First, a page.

History will remember when half of the world shut themselves in to help, and half of the world stepped out to help.
If you are part of the second half – if you are key to the COVID-19 response, you probably hardly have time to eat, sleep or think. We are so grateful to you. Maybe you are in need of some reassurance, encouragement, coping strategies and a bit of light relief at the end of an exhausting day. We are praying for you.
Maybe you have symptoms or you’re caring for a family member who has it. Maybe every breath is a struggle right now and you need comfort and healing.
If, like me, you are not a key worker and are therefore part of the first half, shutting ourselves in to help save lives, you might have asked yourself some of these questions…
- What part do I play?
- How will I answer when my grandchildren ask me what I did during the Coronavirus pandemic?
- Shall I get on with all those jobs I’ve been putting off in the house?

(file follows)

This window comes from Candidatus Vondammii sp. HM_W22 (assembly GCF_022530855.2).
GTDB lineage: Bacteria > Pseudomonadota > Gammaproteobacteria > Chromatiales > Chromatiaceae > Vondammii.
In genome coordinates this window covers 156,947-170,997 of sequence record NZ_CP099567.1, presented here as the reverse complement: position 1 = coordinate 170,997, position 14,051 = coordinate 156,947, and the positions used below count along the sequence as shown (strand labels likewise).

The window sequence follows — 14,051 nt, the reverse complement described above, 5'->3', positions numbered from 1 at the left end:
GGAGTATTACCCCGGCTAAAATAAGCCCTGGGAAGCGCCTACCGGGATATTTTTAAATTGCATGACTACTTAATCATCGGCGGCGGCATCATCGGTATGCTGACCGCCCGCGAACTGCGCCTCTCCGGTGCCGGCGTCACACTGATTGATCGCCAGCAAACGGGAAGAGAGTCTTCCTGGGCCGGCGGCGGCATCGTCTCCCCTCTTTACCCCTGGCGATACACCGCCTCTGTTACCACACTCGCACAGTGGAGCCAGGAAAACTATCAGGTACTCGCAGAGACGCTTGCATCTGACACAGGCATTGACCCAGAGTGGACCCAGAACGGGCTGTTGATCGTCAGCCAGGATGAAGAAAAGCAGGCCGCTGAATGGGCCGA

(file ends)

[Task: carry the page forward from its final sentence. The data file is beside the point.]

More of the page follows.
- Should I be doing something more meaningful?
- Are there safe ways I can help in my community?
- How will I get on with my family when we are shut in together?
- How do I cope with the crippling anxiety that hits me when I first wake up and remember all this is not a dream?
Maybe, because of your family situation, you have a foot in both camps. Wherever you stand right now, we want to stand with you. That’s why we’ve set up this new series: Staying in, looking out. Some of the articles, vlogs and talks will hit the right note for you, and some won’t. Like you, the dozen or so Activate team members who have contributed content are all experiencing this crisis in very different ways. But, like you, we are each aware of the need to play our part in this brave new world, a world we hope will emerge kinder, gentler and more appreciative. Thanks for playing your part.
History will remember when the world stopped
And the flights stayed on the ground.
And the cars parked in the streets.
And the trains didn’t run.
History will remember when the schools closed
And the children stayed indoors
And the medical staff walked towards the fire
And they didn’t run.
History will remember when the people sang
On their balconies, in isolation
But so very much together
In courage and song.
History will remember when the people fought
For their old and their weak
Protected the vulnerable
By doing nothing at all.
History will remember when the virus left
And the houses opened
And the people came out
And hugged and kissed
And started again
Kinder than before.